In macOS, ^h (AKA control + h or ctrl h) will usually delete backward one character, i.e. do the same thing as backspace or what Apple labels delete on its keyboards. Therefore it’s somewhat disconcerting that ^h in TextMate runs “Documentation for Word” or similar “Documentation for Current Word” actions.
Here’s how to disable the default control-h behaviour in TextMate 2.0, and get backspace behaviour instead.
From the menu bar, click Bundles > Select Bundle Item.
From the gear menu in the “Select Bundle Item” dialog, select “Key Equivalent”.
In the search box, press ^h.
Then for each of the matching documentation actions (there may be several from different bundles), click “edit” then clear the “Key equivalent” field in the side drawer. Close the bundles window and save.
Repeat the previous step for any other bundles that define a documentation action for ^h.
The GCS plugin for WordPress lets you use Google Cloud Storage for WordPress’s media and other uploads. This is required on stateless environments like App Engine, where there’s no persistent writable filesystem to store uploads.
However, image thumbnailing and rescaling is broken by default when using the plugin, so while you can upload an image, the thumbnails that usually get automatically generated will never appear in the GCS bucket. So if you add high-resolution images to a post, load times will be massively increased, which is a particularly bad experience for low-resolution mobile devices.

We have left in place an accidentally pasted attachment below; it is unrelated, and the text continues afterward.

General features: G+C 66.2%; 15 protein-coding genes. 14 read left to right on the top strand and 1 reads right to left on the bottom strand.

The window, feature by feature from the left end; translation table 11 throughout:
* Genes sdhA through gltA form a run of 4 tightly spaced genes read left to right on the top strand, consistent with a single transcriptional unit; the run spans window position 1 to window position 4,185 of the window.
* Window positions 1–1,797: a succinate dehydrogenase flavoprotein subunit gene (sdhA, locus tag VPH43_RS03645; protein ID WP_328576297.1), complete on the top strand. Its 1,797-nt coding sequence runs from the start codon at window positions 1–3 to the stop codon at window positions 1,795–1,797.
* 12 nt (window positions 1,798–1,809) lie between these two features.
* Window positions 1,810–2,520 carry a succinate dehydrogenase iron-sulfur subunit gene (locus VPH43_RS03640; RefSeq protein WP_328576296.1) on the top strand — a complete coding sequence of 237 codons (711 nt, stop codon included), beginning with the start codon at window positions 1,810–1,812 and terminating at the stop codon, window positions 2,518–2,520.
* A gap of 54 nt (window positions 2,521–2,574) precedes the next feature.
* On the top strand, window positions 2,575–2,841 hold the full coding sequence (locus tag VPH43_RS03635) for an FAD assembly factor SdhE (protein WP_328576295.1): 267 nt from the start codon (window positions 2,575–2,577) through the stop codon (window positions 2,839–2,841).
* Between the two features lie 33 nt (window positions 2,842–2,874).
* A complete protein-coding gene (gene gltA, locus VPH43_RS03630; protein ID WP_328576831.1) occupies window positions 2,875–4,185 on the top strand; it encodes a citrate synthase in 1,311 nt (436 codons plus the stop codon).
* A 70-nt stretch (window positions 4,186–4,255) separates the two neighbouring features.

I raised a WordPress ticket and attached a patch that fixes the issue. The patch needs to be applied to the core WordPress installation (rather than being a plugin), so may not be an option for WordPress admins that are using multisite hosting. I think a plugin-based fix would be possible (one that replaced the default image editor with a fixed one), but would involve duplicating a bunch of code from core WordPress.
macOS has a handy Search field in the Help menu, which lets you search the help content and also other menu actions. This is great when you want to navigate the menus quickly with a keyboard.
So how do you focus that search box with the keyboard? Well, there’s a default keyboard shortcut for the help menu bound to ⇧⌘/ (Shift + Command + /):
However, most people will find this doesn’t open the help menu / action search; instead it opens the application’s documentation. That’s because apps already bind ⌘? to the documentation, and ? is equivalent to Shift + / on most keyboards.
So the fix is to bind another key combination from System Preferences > Keyboard > Shortcuts > App Shortcuts > All Applications. I use ^F12 (Ctrl + F12).